Hunting and Outdoors

Women Afield—Bear! It’s What’s For Supper

Big black bear walking in the forest with green leaves around him and the bare dirt and logs on the ground.

You hunt bears in either the spring or the fall, depending on where you go. Bears and the meat they produce, fall into two categories: spring bear or fall bear. From my experience, there is a difference. A spring bear is often less fatty—although it still has large amounts of fat—because it most likely has been in some form of hibernation for the last several months and has not been out rummaging for food. Even if the bear did not go into full hibernation mode, chances are the amount of time it spent foraging for food was less and what food he may have found was neither at its peak nor in abundance.

Big black bear walking in the forest with green leaves around him and the bare dirt and logs on the ground.The staples in bears’ diet in the early spring are typically grasses, starchy roots, insects, berries and, if they can find it, meat. This diet is reflected in the way the meat tastes and often results in leaner, less fatty meat when compared to fall bear meat.

The diet of a bear harvested in the fall season, especially in late fall, tends to be fattier and greasier and may require a little more creativity to make it pleasing to the palate. Because bears are preparing for upcoming hibernation, they begin gorging themselves with proteins and carbohydrates such as fish, carrion, fall berries, grasses, roots and other animals and can pack on 25 to 30 pounds per week until they go into hibernation. Therefore, it is easy to understand why the meat may taste differently in the fall.

Bear meat should ALWAYS BE THROUGHLY AND COMPLETELY COOKED because, like pork, it can contain Trichinella spiralis and Toxoplasma gondii. Pay attention to the cooking times and make sure there is no pink meat and the juices run clear.

Bear Sausage


  • 15 lbs. ground bear meat
  • 6 lbs. ground pork butt
  • 1.5 lbs. slab bacon, ground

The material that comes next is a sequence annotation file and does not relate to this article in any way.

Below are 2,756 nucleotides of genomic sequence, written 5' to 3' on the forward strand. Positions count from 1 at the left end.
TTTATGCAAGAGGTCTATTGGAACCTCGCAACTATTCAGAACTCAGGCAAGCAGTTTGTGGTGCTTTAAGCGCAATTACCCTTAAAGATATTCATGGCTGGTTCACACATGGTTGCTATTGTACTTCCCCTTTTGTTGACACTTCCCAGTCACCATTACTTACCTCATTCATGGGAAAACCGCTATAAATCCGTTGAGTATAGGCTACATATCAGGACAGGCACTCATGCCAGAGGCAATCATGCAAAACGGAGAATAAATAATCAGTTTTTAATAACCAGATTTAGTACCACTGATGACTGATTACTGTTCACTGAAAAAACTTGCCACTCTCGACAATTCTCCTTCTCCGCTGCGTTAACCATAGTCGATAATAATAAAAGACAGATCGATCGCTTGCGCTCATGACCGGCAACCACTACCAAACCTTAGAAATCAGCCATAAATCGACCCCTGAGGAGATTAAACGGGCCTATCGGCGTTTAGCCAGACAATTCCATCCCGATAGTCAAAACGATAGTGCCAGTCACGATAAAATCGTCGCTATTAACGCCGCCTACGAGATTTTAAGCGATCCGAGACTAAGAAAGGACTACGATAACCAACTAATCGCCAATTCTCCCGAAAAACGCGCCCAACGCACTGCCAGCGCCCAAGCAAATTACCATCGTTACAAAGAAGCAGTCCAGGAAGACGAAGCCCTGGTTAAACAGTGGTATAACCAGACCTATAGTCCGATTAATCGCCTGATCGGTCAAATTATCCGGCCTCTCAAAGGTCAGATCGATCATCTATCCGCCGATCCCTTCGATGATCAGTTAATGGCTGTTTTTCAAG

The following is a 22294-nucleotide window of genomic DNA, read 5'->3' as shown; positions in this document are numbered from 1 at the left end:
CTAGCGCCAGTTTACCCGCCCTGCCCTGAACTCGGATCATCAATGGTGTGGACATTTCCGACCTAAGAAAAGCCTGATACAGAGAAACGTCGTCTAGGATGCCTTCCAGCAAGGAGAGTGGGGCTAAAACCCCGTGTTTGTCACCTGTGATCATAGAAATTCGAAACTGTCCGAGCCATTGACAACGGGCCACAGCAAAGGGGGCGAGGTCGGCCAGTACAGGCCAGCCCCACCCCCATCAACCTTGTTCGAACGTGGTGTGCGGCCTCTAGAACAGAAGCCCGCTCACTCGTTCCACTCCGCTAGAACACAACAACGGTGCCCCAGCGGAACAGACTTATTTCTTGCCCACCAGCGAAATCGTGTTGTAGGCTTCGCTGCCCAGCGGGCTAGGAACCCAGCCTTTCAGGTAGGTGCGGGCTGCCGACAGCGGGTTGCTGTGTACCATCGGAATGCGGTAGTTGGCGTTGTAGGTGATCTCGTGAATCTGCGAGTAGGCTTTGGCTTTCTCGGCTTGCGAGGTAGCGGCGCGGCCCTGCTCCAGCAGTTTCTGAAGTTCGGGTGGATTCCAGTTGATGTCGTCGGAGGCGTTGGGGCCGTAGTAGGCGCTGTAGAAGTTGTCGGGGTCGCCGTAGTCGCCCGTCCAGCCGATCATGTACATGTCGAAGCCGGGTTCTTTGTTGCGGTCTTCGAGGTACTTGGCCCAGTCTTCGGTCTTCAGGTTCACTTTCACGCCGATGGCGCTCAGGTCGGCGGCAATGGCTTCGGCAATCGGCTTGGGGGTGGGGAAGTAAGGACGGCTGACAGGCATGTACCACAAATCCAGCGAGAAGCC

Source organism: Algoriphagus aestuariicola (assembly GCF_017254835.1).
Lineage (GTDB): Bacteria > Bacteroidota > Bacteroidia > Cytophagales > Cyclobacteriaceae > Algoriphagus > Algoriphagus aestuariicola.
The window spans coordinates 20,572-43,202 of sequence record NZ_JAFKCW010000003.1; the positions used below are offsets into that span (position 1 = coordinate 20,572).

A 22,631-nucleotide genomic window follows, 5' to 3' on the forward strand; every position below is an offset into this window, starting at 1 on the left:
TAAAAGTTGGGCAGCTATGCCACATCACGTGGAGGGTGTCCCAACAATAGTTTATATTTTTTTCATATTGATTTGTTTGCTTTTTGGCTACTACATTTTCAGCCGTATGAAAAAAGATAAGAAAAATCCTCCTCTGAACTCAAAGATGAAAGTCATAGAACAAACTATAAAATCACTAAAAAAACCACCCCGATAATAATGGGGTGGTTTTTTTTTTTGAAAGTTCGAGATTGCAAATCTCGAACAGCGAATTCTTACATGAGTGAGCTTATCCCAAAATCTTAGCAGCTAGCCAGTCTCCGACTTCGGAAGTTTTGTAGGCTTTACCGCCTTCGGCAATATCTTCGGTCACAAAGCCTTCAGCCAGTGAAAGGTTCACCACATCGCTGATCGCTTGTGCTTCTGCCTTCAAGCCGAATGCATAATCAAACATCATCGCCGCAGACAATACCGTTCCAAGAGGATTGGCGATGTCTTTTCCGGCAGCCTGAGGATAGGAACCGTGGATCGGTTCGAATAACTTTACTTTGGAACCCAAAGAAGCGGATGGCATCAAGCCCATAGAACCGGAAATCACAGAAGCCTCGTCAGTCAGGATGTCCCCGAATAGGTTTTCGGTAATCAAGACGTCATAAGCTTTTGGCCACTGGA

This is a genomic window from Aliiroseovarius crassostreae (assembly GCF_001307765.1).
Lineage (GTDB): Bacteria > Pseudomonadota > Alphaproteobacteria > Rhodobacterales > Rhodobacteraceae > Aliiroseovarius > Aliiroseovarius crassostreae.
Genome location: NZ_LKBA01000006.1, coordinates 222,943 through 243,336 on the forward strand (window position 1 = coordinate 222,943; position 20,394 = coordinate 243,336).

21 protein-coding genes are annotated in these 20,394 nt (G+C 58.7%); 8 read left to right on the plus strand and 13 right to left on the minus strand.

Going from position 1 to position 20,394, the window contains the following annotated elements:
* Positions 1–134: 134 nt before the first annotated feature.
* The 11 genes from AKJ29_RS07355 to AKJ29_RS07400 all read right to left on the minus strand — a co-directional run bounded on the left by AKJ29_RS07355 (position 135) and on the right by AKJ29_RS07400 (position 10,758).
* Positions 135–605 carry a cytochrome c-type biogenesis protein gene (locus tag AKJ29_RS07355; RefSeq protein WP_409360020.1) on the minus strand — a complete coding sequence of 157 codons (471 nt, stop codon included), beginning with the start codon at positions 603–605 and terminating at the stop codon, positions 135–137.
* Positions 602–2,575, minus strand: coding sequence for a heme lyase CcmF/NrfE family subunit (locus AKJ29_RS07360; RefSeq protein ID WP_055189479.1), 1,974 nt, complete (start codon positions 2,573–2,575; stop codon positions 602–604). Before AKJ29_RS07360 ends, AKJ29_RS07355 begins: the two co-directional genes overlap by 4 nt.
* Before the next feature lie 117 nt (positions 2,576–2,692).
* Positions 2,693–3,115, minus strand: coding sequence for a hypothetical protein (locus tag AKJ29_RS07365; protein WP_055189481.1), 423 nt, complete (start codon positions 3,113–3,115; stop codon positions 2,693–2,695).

• 7 tsp. garlic salt
  • 3 tsp. red pepper
  • 4 tsp. pepper


  1. Combine all ingredients and mix well.
  2. Fry in pan and serve as breakfast sausage or use a pizza topping.

Instead of frying, you can also make meatballs and then cook thoroughly on the stovetop or bake in the oven.

BBQ Bear Roast


  • 3 lbs. bear roast
  • 1 clove of garlic, crushed
  • Salt and pepper
  • 2 Tbsp. brown sugar
  • 1 Tbsp. paprika
  • 1 tsp. dry mustard
  • 1/4 tsp. chili powder
  • 1/8 tsp. cayenne pepper
  • 2 Tbsp. Worcestershire sauce
  • 1/4 cup vinegar
  • 1 cup tomato juice
  • 1/4 cup catsup
  • 1/2 cup water


  1. Preheat oven to 350F.
  2. Place roast in small roasting pan.
  3. Season roast to taste with salt and pepper, and rub with garlic.
  4. Bake roast at 350 degrees for 1 hour or until well done and juices run clear.
  5. In a heavy skillet, combine 1 teaspoon salt and remaining ingredients and simmer for 15 minutes.
  6. While sauce is simmering, cut roast into thin slices.
  7. Add meat; simmer for 1 hour or until roast is tender.

Some folks love bear meat and claim it tastes amazing while others think it is downright disgusting. As with any wild game meat, it usually comes down to how the animal was harvested, butchered, aged and prepared.

Have you ever eaten bear? What is your favorite bear recipe? Share your experiences and recipes with us in the comment section.


The Mission of Cheaper Than Dirt!'s blog, The Shooter's Log, is to provide information—not opinions—to our customers and the shooting community. We want you, our readers, to be able to make informed decisions. The information provided here does not represent the views of Cheaper Than Dirt!

1 Comment;

  1. Carne Adovada! Chunks of bear, crock pot, sliced onion(optional),15oz can red enchilada sauce, slow cook all day, overnight, or even make it today-for-tomorrow-night. Add spices to taste, black pepper, red chile pepper, cumin, garlic. Serve with tortillas, biscuits, or cornbread.

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